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The history of human habitation in Qatar dates back some 50,000 years, but until recently, the country has never had a museum to showcase that rich heritage. That changed in March 2019, when the National Museum of Qatar opened its doors.
Designed by the French architect Jean Nouvel, the building was named one of the World’s Greatest Places to Visit in 2019 by Time magazine. Its shape, made up of multiple interlocking discs, was inspired by a rare mineral formation known as the desert rose – a delicate crystal that’s occasionally found at the bottom of evaporated salt pans in the Qatari desert. Nouvel wanted the museum to be the first thing that visitors saw when they landed at Doha’s Hamad International Airport. Its striking appearance will certainly ensure it’s one of the things that sticks longest in their memory when visitors leave.
More than 500 individual discs combine with Islamic-style archways to create dramatic interiors, whose lines are highlighted by the innovative lighting that casts shadows and allows streams of light inside the building. The sweeping petals of the exterior mimic the flow of desert sands in the wind.
The museum was designed to bridge the gap between the past and the present, with the modern shell built around the recently restored palace of Sheikh Abdullah bin Jassim Al Thani. Opened in phases, the National Museum of Qatar was seen as something of a statement by the wealthy regional power. As well as Nouvel’s contribution, the museum’s design was the product of a collaboration with a number of internationally acclaimed architects, including the Japanese-Australian Koichi Takada, who designed much of the interior independently of the Frenchman. Takada said he wanted to represent the development of a “modern state as the cultural hub of the Middle East”.
Spread across 11 individually designed galleries, the museum’s exhibits explore the history and culture of Qatar and the wider Gulf region. Loosely laid out in chronological order, the galleries begin with the natural history of the Arab world, before moving through Bedouin culture, the tribal wars across the Arab Peninsula, the establishment of the State of Qatar in 1971, and the development of the modern state since the discovery of oil.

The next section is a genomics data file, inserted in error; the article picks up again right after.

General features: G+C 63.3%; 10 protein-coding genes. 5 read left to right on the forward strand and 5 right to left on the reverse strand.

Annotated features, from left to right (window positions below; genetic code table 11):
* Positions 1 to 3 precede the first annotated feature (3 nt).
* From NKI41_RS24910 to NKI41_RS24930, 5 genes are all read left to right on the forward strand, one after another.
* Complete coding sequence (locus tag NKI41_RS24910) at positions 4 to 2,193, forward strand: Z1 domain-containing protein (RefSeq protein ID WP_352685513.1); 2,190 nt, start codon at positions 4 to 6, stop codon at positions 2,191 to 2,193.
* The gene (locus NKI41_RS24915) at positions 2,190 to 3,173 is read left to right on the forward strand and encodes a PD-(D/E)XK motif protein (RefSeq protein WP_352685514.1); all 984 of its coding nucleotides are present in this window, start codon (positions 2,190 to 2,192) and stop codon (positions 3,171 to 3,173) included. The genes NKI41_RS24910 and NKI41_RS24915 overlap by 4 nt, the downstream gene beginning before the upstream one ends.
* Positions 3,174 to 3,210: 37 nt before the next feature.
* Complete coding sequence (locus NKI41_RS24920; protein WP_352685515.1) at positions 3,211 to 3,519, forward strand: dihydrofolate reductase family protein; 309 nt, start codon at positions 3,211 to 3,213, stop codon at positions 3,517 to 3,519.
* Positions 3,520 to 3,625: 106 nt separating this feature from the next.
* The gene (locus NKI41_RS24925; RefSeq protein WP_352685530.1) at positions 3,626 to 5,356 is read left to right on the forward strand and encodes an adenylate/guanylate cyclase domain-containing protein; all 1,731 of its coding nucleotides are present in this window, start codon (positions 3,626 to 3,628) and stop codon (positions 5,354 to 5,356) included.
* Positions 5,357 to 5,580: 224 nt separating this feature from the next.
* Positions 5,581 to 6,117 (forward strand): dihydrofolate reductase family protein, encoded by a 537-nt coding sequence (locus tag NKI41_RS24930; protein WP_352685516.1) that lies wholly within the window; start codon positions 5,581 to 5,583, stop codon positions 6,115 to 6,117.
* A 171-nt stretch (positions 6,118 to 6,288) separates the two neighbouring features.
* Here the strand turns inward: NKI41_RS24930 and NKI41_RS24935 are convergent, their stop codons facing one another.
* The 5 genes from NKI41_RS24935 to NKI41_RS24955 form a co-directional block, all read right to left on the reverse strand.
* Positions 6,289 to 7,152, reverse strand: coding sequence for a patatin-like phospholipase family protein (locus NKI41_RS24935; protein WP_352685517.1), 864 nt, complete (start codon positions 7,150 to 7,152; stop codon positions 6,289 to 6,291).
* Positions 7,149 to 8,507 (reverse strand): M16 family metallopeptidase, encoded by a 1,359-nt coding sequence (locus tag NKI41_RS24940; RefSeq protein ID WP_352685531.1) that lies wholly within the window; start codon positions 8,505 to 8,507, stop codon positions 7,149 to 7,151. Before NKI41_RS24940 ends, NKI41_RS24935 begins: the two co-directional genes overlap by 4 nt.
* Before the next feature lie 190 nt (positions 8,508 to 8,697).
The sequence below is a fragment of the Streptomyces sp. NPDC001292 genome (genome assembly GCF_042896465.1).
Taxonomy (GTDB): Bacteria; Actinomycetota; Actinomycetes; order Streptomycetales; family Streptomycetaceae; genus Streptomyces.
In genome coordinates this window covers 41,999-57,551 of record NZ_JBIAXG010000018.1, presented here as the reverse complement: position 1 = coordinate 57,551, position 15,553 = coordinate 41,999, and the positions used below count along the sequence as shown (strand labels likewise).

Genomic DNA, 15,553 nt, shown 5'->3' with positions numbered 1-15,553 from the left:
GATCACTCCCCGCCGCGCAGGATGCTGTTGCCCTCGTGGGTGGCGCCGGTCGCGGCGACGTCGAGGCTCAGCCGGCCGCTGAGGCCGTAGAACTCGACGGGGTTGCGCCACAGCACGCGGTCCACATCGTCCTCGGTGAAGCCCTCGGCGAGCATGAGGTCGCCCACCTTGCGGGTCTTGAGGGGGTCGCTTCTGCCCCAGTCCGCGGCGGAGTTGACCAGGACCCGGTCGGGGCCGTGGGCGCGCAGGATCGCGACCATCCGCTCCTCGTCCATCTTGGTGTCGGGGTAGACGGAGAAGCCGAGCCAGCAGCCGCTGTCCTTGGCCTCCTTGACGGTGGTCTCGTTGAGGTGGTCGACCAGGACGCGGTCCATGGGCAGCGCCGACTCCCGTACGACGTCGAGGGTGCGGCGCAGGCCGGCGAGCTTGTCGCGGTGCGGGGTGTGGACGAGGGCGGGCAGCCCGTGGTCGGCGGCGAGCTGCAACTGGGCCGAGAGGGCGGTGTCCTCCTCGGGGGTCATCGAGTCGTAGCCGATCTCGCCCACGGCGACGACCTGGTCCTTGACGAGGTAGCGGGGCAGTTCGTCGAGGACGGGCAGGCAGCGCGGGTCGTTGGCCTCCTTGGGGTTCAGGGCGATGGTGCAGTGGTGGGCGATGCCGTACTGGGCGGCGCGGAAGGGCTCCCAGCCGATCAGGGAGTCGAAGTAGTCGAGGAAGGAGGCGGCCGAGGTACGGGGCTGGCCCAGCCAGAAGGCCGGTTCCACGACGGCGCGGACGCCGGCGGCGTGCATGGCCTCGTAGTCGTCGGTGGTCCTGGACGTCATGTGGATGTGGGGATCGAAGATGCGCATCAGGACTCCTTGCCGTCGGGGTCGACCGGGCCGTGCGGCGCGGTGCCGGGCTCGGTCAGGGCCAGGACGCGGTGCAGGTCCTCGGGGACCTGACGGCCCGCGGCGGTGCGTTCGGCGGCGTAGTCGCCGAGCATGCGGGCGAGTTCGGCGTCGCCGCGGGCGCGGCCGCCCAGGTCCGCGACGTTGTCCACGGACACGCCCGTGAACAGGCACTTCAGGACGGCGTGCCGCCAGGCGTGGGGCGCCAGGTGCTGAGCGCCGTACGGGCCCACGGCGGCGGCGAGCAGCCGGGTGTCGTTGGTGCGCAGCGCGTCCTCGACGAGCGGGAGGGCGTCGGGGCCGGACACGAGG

The $434 million (£351m) museum project was initiated by Her Excellency Sheikha Al Mayassa, the sister of the ruling Emir and the Chairperson of Qatar Museums. When Sheikha Al Mayassa first announced architectural tenders for the museum, she told guests at a press conference that she wanted to build “the Smithsonian in the sand”.
The National Museum houses rare artefacts, including 8,000 household and tribal items, textiles and traditional Arab costumes, works of art, jewellery, books and historical documents. Each section represents the lived experiences of the Qatari people, but the architects were given the freedom to approach this project from their own external perspectives. Nouvel said that he “wanted to highlight the modernity in the building, because in Qatar, with pearls, then oil, and after that gas, the economy has completely changed many times over”.
Takada suggested that with the new museum, Qatar would benefit from the ‘Bilbao Effect’. When the world-class Guggenheim Museum was built in the Basque city of Bilbao by Frank Gehry, it attracted a new wave of tourists. The hope is that both the striking architecture and the exhibitions in Qatar’s new museum will do the same for the Emirate.
Takada decided that the shops should be as spectacular as the museum, so he set out to design the most striking gift shop imaginable. The architect was inspired by the Dahl Al Misfir (Cave of Light), an underground cave system in the Qatari interior formed from gypsum crystals. Using 3D-modelling, Takada commissioned 40,000 individually carved wooden pieces – cut in Italy by master carpenter Claudio Devoto – which were then assembled by hand on site in the museum building.
Café 875, named after a mark of gold purity, was designed as a place for visitors to experience the majlis, the epitome of Bedouin hospitality. The fabric used throughout these four medallion-shaped rooms follow the black and white patterns of the Al Sadu weaving tradition famous to Qatar. Each medallion room has a lighting effect that projects a ring of gold light on to the ceiling.
Desert Rose Café
Located on the ground floor of the museum, opening onto the lagoon and the Caravanserai courtyard, the Desert Rose Café is nestled under a disc, so that guests feel like they are stepping into the shade of an enormous desert rose. The dimmed lighting creates a soft glow, much like dusk in the desert, offering visitors some respite from the strong midday sun and the bright lights of the museum galleries.
On the fourth floor of the museum, the Koichi Takada-designed Jiwan Restaurant offers panoramic views across Doha Bay. The interior design draws inspiration from the Khor Al Adaid inlet, where the desert meets the sea. The colours of the carpet symbolise the transition from sandy beaches to blue seas; the ceiling is inspired by traditional fishing nets that sway overhead; and four million crystal beads glow from above, in celebration of the country’s long-established pearl diving industry. The outdoor terrace offers views over the rose-shaped building, making it a great place to watch the sunset.